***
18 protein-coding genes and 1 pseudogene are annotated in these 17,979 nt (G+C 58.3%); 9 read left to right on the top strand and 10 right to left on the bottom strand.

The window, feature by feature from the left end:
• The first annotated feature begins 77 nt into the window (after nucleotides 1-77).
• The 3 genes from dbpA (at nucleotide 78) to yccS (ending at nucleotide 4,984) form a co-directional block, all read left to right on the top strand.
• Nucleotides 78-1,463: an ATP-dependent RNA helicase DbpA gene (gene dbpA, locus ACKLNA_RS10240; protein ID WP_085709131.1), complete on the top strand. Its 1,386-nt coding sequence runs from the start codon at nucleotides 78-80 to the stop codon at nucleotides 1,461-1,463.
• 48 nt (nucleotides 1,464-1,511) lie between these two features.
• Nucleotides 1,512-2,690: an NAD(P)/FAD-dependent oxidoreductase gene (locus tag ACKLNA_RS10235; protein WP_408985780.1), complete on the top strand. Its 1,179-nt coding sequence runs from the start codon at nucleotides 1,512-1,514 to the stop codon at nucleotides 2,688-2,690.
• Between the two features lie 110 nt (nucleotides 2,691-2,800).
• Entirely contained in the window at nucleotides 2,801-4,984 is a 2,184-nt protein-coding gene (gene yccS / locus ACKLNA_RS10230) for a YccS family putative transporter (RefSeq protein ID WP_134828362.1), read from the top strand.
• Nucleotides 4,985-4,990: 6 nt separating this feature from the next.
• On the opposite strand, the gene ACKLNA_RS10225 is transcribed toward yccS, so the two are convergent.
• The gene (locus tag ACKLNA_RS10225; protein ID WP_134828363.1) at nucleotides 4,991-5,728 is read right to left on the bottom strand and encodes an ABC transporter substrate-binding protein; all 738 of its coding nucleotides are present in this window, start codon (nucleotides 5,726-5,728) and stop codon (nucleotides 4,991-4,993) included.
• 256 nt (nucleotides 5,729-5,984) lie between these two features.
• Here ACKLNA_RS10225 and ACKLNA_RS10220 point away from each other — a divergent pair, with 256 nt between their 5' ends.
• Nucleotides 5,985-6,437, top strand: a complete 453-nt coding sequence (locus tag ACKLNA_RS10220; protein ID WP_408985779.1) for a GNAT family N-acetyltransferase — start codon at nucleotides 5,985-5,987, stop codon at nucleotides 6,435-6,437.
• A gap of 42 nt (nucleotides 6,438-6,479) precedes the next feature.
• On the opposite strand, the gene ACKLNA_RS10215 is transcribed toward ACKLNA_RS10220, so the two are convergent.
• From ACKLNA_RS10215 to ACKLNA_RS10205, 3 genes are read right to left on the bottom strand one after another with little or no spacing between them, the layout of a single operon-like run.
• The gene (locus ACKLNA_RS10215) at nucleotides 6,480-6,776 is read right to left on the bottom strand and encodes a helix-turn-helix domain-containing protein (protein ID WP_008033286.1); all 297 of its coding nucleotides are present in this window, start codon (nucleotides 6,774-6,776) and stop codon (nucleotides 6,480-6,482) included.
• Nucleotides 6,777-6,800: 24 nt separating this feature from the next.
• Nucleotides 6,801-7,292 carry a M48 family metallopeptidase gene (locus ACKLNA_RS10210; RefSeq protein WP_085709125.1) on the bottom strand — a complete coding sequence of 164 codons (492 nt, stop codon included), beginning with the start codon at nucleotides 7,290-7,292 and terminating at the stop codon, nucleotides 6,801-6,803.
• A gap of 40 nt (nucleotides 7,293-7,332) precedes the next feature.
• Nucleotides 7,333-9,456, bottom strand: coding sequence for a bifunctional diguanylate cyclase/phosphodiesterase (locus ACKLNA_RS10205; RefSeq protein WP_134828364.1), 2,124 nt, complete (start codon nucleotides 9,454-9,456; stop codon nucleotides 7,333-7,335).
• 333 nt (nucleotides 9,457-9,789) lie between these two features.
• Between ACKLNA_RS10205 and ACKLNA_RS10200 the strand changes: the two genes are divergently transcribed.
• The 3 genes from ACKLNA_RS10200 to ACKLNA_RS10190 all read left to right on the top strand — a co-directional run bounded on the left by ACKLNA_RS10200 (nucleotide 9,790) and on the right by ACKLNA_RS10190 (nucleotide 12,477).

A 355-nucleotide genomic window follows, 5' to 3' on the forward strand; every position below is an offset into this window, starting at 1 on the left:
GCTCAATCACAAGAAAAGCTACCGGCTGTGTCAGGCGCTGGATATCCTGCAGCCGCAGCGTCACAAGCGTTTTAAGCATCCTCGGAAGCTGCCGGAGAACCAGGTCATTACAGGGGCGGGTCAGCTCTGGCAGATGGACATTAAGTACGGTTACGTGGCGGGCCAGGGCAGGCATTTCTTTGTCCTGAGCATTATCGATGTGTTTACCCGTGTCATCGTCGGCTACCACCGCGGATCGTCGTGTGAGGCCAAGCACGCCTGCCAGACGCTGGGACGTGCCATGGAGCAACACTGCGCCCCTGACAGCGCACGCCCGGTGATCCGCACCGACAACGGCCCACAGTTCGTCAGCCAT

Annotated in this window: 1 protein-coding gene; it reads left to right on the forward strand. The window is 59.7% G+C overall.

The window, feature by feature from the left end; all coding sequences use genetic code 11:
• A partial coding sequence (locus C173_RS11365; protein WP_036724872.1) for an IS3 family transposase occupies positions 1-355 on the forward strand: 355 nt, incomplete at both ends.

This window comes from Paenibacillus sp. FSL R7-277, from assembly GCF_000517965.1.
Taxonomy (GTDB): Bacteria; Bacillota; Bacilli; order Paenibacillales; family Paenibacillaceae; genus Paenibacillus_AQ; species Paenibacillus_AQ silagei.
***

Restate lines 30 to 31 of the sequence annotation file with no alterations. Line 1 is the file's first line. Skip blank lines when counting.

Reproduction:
The window, feature by feature from the left end; all coding sequences use genetic code 11:
• A partial coding sequence (locus C173_RS11365; protein WP_036724872.1) for an IS3 family transposase occupies positions 1-355 on the forward strand: 355 nt, incomplete at both ends.